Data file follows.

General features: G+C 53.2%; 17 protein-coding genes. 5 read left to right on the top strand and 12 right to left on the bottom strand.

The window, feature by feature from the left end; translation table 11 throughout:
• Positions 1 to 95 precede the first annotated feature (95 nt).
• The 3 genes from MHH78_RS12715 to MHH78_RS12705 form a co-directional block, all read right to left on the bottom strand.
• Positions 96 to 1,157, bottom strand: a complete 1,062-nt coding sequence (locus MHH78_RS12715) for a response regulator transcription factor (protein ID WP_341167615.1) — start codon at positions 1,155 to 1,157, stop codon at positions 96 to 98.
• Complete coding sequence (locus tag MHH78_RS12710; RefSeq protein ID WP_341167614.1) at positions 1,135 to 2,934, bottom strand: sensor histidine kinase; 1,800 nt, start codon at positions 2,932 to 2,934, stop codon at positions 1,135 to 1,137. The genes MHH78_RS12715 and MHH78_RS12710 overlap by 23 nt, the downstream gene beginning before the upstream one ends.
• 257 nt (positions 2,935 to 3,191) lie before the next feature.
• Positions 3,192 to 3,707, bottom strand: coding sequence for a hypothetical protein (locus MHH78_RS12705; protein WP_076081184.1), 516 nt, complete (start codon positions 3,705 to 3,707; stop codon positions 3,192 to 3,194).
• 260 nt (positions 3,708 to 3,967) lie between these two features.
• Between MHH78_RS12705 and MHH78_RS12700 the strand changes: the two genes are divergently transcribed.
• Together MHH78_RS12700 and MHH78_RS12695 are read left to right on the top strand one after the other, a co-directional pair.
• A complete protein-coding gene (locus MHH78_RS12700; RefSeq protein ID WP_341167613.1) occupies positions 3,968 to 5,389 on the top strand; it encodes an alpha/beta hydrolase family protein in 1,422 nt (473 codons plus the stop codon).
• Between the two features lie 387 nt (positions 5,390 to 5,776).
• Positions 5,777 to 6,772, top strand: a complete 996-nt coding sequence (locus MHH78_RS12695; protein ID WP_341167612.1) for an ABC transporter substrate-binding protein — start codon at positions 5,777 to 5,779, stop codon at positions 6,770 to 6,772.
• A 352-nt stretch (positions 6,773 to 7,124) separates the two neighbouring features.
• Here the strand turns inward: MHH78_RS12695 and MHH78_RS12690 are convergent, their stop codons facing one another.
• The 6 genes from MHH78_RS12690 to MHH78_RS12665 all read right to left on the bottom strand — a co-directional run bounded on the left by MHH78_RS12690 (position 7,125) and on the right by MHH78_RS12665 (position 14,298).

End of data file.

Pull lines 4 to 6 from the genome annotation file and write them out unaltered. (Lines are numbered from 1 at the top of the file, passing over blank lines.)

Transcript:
• The 3 genes from MHH78_RS12715 to MHH78_RS12705 form a co-directional block, all read right to left on the bottom strand.
• Positions 96 to 1,157, bottom strand: a complete 1,062-nt coding sequence (locus MHH78_RS12715) for a response regulator transcription factor (protein ID WP_341167615.1) — start codon at positions 1,155 to 1,157, stop codon at positions 96 to 98.
• Complete coding sequence (locus tag MHH78_RS12710; RefSeq protein ID WP_341167614.1) at positions 1,135 to 2,934, bottom strand: sensor histidine kinase; 1,800 nt, start codon at positions 2,932 to 2,934, stop codon at positions 1,135 to 1,137. The genes MHH78_RS12715 and MHH78_RS12710 overlap by 23 nt, the downstream gene beginning before the upstream one ends.